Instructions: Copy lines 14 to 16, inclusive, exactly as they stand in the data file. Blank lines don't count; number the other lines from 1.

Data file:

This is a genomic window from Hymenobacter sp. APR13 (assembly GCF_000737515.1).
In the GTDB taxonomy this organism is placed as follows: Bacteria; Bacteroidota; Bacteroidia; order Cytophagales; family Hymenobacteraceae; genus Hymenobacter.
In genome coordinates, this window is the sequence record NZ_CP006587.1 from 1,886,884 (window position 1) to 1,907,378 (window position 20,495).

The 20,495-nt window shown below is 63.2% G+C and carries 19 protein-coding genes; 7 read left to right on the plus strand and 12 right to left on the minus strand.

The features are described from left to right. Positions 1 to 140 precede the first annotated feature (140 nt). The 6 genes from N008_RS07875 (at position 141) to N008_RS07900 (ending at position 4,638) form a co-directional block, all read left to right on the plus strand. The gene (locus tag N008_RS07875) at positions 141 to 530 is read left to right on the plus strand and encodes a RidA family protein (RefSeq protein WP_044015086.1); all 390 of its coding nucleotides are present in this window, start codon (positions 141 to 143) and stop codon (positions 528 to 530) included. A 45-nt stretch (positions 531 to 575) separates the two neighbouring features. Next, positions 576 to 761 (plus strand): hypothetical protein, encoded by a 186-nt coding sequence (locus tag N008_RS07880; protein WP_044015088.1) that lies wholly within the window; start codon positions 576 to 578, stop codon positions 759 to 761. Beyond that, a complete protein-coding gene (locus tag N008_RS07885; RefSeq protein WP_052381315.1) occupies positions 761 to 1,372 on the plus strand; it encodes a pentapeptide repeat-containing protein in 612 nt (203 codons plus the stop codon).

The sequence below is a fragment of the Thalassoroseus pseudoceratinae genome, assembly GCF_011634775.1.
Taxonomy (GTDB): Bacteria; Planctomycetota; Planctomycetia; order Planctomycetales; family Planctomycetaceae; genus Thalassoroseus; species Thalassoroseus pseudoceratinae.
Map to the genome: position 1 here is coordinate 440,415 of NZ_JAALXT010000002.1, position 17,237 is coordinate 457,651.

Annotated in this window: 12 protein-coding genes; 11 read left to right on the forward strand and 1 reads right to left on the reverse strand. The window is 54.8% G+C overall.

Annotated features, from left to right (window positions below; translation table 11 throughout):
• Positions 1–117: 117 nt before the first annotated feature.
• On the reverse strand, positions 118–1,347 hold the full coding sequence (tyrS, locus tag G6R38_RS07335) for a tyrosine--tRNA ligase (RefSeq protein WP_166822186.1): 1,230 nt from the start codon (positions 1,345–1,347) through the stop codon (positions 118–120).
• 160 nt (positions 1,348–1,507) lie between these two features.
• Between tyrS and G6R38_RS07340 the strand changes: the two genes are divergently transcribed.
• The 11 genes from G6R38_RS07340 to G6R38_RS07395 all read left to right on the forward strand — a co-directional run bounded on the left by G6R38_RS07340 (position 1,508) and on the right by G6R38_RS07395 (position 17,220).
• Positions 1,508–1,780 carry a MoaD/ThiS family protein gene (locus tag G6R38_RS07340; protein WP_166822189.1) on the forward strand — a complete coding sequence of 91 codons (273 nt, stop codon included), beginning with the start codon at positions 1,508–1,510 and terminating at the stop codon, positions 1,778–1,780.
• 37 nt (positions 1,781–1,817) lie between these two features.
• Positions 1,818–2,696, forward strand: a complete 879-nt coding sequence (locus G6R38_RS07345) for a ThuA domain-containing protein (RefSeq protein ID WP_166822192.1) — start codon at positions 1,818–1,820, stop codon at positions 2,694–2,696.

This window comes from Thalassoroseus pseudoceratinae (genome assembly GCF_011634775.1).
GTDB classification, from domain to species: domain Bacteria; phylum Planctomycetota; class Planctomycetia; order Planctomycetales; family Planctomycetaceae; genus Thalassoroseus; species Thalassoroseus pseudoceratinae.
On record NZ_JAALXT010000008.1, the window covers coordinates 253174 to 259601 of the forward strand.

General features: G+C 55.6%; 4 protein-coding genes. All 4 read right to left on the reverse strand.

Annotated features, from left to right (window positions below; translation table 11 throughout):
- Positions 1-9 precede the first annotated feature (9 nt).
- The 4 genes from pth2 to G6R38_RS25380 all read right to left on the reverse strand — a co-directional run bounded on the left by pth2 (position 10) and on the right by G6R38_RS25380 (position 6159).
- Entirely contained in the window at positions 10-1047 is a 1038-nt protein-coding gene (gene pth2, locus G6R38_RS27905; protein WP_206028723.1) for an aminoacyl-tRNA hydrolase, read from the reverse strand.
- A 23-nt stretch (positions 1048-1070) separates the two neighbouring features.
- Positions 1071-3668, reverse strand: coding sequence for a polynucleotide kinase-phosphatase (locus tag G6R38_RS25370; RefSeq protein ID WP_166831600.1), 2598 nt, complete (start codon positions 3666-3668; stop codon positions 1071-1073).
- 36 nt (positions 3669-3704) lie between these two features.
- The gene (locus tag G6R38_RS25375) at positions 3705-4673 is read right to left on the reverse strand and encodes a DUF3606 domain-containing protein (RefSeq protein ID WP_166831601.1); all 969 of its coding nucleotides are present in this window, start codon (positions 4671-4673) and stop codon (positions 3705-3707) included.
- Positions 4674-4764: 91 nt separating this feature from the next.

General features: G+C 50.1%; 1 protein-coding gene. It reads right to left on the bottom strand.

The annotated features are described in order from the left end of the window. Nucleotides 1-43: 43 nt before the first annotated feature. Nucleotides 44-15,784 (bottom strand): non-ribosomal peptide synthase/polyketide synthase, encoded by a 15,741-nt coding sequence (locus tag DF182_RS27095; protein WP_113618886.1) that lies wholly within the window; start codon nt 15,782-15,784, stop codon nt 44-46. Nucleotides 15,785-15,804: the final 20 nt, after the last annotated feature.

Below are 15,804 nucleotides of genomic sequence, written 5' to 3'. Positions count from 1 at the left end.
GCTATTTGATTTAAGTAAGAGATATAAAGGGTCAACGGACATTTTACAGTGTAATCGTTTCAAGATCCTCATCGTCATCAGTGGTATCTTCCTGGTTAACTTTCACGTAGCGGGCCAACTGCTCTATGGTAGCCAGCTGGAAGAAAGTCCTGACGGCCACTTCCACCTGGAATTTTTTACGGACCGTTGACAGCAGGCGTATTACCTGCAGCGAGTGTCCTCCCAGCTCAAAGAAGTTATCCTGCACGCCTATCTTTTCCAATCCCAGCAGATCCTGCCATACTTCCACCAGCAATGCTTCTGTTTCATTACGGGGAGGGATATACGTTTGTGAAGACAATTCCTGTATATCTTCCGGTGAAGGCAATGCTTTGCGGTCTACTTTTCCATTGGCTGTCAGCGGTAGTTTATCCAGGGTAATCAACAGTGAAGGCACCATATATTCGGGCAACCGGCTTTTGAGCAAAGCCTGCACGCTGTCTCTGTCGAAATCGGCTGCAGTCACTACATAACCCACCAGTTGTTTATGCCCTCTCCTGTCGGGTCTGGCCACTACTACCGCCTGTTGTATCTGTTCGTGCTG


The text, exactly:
• Between tyrS and G6R38_RS07340 the strand changes: the two genes are divergently transcribed.
• The 11 genes from G6R38_RS07340 to G6R38_RS07395 all read left to right on the forward strand — a co-directional run bounded on the left by G6R38_RS07340 (position 1,508) and on the right by G6R38_RS07395 (position 17,220).
• Positions 1,508–1,780 carry a MoaD/ThiS family protein gene (locus tag G6R38_RS07340; protein WP_166822189.1) on the forward strand — a complete coding sequence of 91 codons (273 nt, stop codon included), beginning with the start codon at positions 1,508–1,510 and terminating at the stop codon, positions 1,778–1,780.